How do you think the Patriots prepare for [Baltimore Ravens QB] Lamar Jackson? Do they use an RB as a scout team QB? Or what about Cam [Newton]? It seems to me he's the best option they have for simulating a mobile QB that can throw, but obviously they need him practicing with the first team, not preparing the defense with the scout team. So what do you think the strategy is here? Joel Lindgren
That's one of the toughest aspects of defending athletes like Jackson, whom the Patriots will face this Sunday at Gillette Stadium. How do you replicate their rare skills during practice? In the past, we've often seen drill periods at practice in which New England tries to simulate the elusiveness of players like Jackson by having a defensive back – Keion Crossen immediately comes to mind – scramble around a confined space while several defenders try to contain him.
Aside from that, though, during the regular season, we're not privy to what goes on once the team ends its drill periods at the start of practice. So, it's hard to say who's taking the scout team snaps to mimic Jackson. An out-of-the-box consideration is second-year WR Jakobi Meyers, who was actually a quarterback in high school and his redshirt freshman year of college. Erik Scalavino
Do you think the Patriots should play Cam the rest of the season, if healthy, to see if he is a long-term possibility? I know rumors are out there about Jimmy G possibly coming back next year. I honestly think Cam can be the leader on this team. We have talked all season about the lack of talent around him, and he was looking really comfortable before he was out due to COVID. He looked like he was returning to that form during the Bills game. He seems to have a great relationship with Bill Belichick and [offensive coordinator Josh] McDaniels even during this losing streak. I just hope he has a great rest of the season, and we can build around him with some draft picks and FAs. Wayne Simmons
Belichick has been asked about his QB situation several times during the 2020 regular season, and his responses have been consistent: "Cam is our quarterback." I agree with Bill. Newton is the most talented passer on the roster and thus gives New England the best chance to win games right now.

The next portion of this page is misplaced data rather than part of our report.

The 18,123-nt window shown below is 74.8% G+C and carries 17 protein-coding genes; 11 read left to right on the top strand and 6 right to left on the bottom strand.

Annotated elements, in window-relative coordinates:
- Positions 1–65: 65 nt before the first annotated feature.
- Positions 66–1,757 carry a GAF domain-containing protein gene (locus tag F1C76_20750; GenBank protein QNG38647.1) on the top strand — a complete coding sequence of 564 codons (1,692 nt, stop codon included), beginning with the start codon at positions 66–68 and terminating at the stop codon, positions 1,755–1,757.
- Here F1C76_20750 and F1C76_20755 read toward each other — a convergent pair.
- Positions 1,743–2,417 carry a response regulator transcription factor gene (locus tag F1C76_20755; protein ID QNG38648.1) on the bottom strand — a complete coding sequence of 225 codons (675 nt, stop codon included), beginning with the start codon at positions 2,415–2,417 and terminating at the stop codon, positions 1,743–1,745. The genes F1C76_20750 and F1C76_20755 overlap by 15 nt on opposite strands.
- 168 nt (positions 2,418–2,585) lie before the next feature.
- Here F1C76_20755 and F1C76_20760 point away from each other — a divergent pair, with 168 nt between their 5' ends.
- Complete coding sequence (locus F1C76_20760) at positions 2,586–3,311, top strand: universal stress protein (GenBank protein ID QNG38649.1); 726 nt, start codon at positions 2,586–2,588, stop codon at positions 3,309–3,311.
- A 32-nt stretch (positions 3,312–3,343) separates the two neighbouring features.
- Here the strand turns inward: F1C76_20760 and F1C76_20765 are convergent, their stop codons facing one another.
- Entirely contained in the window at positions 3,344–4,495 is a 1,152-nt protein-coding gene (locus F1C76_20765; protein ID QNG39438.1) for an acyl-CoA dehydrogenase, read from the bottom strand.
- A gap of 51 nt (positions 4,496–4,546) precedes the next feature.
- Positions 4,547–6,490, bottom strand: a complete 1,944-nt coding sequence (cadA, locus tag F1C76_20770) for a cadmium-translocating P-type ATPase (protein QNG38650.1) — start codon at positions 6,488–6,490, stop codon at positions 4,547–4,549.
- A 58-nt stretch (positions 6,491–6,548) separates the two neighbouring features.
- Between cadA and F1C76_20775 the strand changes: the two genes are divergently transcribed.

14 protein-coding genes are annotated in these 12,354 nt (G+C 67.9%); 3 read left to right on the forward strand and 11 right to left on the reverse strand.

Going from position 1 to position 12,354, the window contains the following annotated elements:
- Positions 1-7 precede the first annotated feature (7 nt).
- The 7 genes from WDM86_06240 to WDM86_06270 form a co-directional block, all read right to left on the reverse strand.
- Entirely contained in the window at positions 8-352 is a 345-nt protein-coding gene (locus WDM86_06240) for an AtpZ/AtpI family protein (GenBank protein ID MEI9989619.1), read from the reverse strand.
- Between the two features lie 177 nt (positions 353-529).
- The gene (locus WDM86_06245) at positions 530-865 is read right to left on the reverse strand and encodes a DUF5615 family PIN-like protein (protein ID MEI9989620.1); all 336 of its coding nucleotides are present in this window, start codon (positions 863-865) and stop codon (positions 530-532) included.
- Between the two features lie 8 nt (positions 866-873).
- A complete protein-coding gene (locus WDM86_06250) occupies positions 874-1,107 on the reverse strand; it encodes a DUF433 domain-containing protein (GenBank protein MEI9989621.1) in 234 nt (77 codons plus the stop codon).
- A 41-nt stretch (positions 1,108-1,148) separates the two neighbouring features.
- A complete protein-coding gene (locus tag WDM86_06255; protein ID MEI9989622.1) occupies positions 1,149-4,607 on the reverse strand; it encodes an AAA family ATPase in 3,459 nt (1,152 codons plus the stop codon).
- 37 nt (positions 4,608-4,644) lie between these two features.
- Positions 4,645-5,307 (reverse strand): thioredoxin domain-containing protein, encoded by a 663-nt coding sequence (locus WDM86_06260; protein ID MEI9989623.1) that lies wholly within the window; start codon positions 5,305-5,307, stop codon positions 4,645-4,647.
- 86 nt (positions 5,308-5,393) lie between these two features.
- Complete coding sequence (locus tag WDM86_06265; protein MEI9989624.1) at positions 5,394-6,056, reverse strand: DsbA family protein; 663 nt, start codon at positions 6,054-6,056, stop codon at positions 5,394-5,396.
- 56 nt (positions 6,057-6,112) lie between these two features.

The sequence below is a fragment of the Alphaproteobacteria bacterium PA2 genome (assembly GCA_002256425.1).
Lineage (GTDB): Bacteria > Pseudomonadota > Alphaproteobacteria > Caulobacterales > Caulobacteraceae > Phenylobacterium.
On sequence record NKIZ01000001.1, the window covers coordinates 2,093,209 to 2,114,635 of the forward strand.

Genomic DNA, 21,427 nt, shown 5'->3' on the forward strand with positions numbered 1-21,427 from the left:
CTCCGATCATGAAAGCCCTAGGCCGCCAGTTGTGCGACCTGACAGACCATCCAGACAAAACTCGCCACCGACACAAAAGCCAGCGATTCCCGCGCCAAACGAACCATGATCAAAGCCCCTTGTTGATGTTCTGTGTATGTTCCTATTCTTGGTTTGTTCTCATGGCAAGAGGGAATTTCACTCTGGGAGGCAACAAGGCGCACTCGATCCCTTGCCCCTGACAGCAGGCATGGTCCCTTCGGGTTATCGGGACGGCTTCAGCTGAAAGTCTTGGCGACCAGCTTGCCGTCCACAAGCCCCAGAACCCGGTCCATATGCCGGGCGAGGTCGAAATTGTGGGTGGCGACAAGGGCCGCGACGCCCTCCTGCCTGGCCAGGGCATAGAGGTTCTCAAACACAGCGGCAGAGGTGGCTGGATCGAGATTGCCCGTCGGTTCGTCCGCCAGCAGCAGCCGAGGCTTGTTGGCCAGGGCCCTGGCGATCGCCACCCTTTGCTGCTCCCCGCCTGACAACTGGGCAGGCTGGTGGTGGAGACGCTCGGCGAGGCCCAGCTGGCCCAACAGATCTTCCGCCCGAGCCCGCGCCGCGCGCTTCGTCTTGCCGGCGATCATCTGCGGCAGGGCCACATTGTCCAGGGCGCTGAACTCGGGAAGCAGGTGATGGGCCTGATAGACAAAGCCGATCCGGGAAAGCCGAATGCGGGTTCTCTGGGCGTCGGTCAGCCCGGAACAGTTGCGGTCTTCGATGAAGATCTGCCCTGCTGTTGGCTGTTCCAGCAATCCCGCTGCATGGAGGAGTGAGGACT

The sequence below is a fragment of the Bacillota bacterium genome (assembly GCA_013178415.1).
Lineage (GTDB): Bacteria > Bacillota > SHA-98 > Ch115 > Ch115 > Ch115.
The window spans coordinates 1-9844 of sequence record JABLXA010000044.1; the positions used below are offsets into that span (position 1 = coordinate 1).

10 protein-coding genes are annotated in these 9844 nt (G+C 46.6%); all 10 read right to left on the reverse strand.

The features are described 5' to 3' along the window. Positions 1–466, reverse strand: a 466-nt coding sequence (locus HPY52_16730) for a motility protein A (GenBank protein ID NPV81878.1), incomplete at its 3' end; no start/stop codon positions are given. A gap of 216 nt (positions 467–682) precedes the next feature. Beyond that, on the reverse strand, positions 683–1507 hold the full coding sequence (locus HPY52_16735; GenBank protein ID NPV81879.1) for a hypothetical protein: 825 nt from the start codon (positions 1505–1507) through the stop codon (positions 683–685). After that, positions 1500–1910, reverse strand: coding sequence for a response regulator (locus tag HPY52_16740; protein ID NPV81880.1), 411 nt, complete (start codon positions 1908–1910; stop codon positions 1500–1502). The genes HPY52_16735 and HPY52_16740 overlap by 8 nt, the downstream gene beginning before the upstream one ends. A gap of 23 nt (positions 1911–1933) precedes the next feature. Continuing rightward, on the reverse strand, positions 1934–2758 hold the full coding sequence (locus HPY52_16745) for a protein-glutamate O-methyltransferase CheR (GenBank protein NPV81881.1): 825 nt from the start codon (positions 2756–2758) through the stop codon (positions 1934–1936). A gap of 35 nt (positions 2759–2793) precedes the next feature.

By the same token, at this point, I think the club knows what it has in Newton, and I'm not sure the rest of this season can be viewed as an audition. Would I be entirely stunned if Newton is back next season? No, although I have to imagine the team will be looking long and hard at this position and how it can be improved – even if that means bringing in someone else, be it a youngster or a veteran. Erik Scalavino
If the Patriots did have more cap space and money, do you think they would've signed Cam Newton to a longer deal or was a one-year contract always going to be the option? Also with Cam's up-and-down (mostly down) play this season do you see the Patriots re-signing him at all? Patrick Ogunnaya
Knowing how frugal this team is, I think they would have tried to sign Newton to as team-friendly a deal as possible, regardless of how much room they might have had under the cap. I'm not sure anyone expected Newton to be available as late as he was in the offseason, so, it seemed like an entirely convenient pairing for both sides. As I mentioned in the previous answer, I could envision a scenario in which Newton is back next season, but I do expect there to be at least one new player competing for the QB job here in 2021. Erik Scalavino
Hypothetical question: If the Jets moved on from Sam Darnold and went for Clemson's Trevor Lawrence or one of the other top QBs available next year, would you go after Darnold? Or would you go after Lawrence instead? Obviously that depends on Newton's performance for the rest of the season. Keith Nelson